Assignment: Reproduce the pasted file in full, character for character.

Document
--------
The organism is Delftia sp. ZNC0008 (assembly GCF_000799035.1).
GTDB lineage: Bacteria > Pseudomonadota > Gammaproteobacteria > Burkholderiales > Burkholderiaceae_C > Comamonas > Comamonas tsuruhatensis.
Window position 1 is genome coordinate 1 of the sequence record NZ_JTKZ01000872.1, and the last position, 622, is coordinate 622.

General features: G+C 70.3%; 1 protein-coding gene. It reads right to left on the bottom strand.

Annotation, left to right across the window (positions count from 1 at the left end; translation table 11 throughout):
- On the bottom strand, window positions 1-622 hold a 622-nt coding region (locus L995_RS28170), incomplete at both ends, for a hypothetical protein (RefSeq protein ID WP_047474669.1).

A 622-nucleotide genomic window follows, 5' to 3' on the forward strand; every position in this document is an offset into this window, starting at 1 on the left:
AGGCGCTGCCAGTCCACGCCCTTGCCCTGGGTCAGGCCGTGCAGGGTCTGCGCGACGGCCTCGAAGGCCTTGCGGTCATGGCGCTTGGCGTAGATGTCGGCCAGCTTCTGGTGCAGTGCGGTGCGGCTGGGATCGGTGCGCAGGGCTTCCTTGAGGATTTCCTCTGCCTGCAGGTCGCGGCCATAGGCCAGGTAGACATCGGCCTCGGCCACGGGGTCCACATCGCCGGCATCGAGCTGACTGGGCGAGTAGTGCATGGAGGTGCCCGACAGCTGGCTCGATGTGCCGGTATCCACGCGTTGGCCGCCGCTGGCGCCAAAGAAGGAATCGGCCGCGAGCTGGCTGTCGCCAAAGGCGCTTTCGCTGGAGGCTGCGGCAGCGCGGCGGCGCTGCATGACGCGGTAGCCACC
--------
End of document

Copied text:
The organism is Delftia sp. ZNC0008 (assembly GCF_000799035.1).
GTDB lineage: Bacteria > Pseudomonadota > Gammaproteobacteria > Burkholderiales > Burkholderiaceae_C > Comamonas > Comamonas tsuruhatensis.
Window position 1 is genome coordinate 1 of the sequence record NZ_JTKZ01000872.1, and the last position, 622, is coordinate 622.

General features: G+C 70.3%; 1 protein-coding gene. It reads right to left on the bottom strand.

Annotation, left to right across the window (positions count from 1 at the left end; translation table 11 throughout):
- On the bottom strand, window positions 1-622 hold a 622-nt coding region (locus L995_RS28170), incomplete at both ends, for a hypothetical protein (RefSeq protein ID WP_047474669.1).

A 622-nucleotide genomic window follows, 5' to 3' on the forward strand; every position in this document is an offset into this window, starting at 1 on the left:
AGGCGCTGCCAGTCCACGCCCTTGCCCTGGGTCAGGCCGTGCAGGGTCTGCGCGACGGCCTCGAAGGCCTTGCGGTCATGGCGCTTGGCGTAGATGTCGGCCAGCTTCTGGTGCAGTGCGGTGCGGCTGGGATCGGTGCGCAGGGCTTCCTTGAGGATTTCCTCTGCCTGCAGGTCGCGGCCATAGGCCAGGTAGACATCGGCCTCGGCCACGGGGTCCACATCGCCGGCATCGAGCTGACTGGGCGAGTAGTGCATGGAGGTGCCCGACAGCTGGCTCGATGTGCCGGTATCCACGCGTTGGCCGCCGCTGGCGCCAAAGAAGGAATCGGCCGCGAGCTGGCTGTCGCCAAAGGCGCTTTCGCTGGAGGCTGCGGCAGCGCGGCGGCGCTGCATGACGCGGTAGCCACC